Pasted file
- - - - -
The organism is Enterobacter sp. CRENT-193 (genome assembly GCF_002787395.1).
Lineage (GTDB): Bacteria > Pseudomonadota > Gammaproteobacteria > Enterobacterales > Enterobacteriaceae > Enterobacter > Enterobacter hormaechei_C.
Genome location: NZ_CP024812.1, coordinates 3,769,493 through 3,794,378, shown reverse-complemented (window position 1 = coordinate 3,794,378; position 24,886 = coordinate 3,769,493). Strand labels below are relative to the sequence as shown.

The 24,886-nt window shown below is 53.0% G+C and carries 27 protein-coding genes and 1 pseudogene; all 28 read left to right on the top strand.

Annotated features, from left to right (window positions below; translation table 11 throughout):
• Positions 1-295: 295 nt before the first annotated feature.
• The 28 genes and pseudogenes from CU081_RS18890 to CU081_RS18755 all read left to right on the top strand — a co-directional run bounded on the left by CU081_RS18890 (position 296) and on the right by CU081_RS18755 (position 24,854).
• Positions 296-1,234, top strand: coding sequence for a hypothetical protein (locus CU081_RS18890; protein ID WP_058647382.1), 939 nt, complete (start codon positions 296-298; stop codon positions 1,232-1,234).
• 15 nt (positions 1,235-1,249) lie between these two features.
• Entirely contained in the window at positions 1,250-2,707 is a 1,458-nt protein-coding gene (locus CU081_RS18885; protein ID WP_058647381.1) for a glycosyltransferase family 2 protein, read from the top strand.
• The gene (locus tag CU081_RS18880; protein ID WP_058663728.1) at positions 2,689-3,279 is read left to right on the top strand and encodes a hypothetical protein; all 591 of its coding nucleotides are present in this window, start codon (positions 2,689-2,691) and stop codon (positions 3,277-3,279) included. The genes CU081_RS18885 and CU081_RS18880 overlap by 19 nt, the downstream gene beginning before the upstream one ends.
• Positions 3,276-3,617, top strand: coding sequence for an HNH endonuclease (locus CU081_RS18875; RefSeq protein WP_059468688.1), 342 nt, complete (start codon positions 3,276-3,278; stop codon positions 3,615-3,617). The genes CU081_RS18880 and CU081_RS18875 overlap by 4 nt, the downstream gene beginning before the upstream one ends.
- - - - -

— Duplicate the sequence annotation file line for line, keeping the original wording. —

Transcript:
The organism is Enterobacter sp. CRENT-193 (genome assembly GCF_002787395.1).
Lineage (GTDB): Bacteria > Pseudomonadota > Gammaproteobacteria > Enterobacterales > Enterobacteriaceae > Enterobacter > Enterobacter hormaechei_C.
Genome location: NZ_CP024812.1, coordinates 3,769,493 through 3,794,378, shown reverse-complemented (window position 1 = coordinate 3,794,378; position 24,886 = coordinate 3,769,493). Strand labels below are relative to the sequence as shown.

The 24,886-nt window shown below is 53.0% G+C and carries 27 protein-coding genes and 1 pseudogene; all 28 read left to right on the top strand.

Annotated features, from left to right (window positions below; translation table 11 throughout):
• Positions 1-295: 295 nt before the first annotated feature.
• The 28 genes and pseudogenes from CU081_RS18890 to CU081_RS18755 all read left to right on the top strand — a co-directional run bounded on the left by CU081_RS18890 (position 296) and on the right by CU081_RS18755 (position 24,854).
• Positions 296-1,234, top strand: coding sequence for a hypothetical protein (locus CU081_RS18890; protein ID WP_058647382.1), 939 nt, complete (start codon positions 296-298; stop codon positions 1,232-1,234).
• 15 nt (positions 1,235-1,249) lie between these two features.
• Entirely contained in the window at positions 1,250-2,707 is a 1,458-nt protein-coding gene (locus CU081_RS18885; protein ID WP_058647381.1) for a glycosyltransferase family 2 protein, read from the top strand.
• The gene (locus tag CU081_RS18880; protein ID WP_058663728.1) at positions 2,689-3,279 is read left to right on the top strand and encodes a hypothetical protein; all 591 of its coding nucleotides are present in this window, start codon (positions 2,689-2,691) and stop codon (positions 3,277-3,279) included. The genes CU081_RS18885 and CU081_RS18880 overlap by 19 nt, the downstream gene beginning before the upstream one ends.
• Positions 3,276-3,617, top strand: coding sequence for an HNH endonuclease (locus CU081_RS18875; RefSeq protein WP_059468688.1), 342 nt, complete (start codon positions 3,276-3,278; stop codon positions 3,615-3,617). The genes CU081_RS18880 and CU081_RS18875 overlap by 4 nt, the downstream gene beginning before the upstream one ends.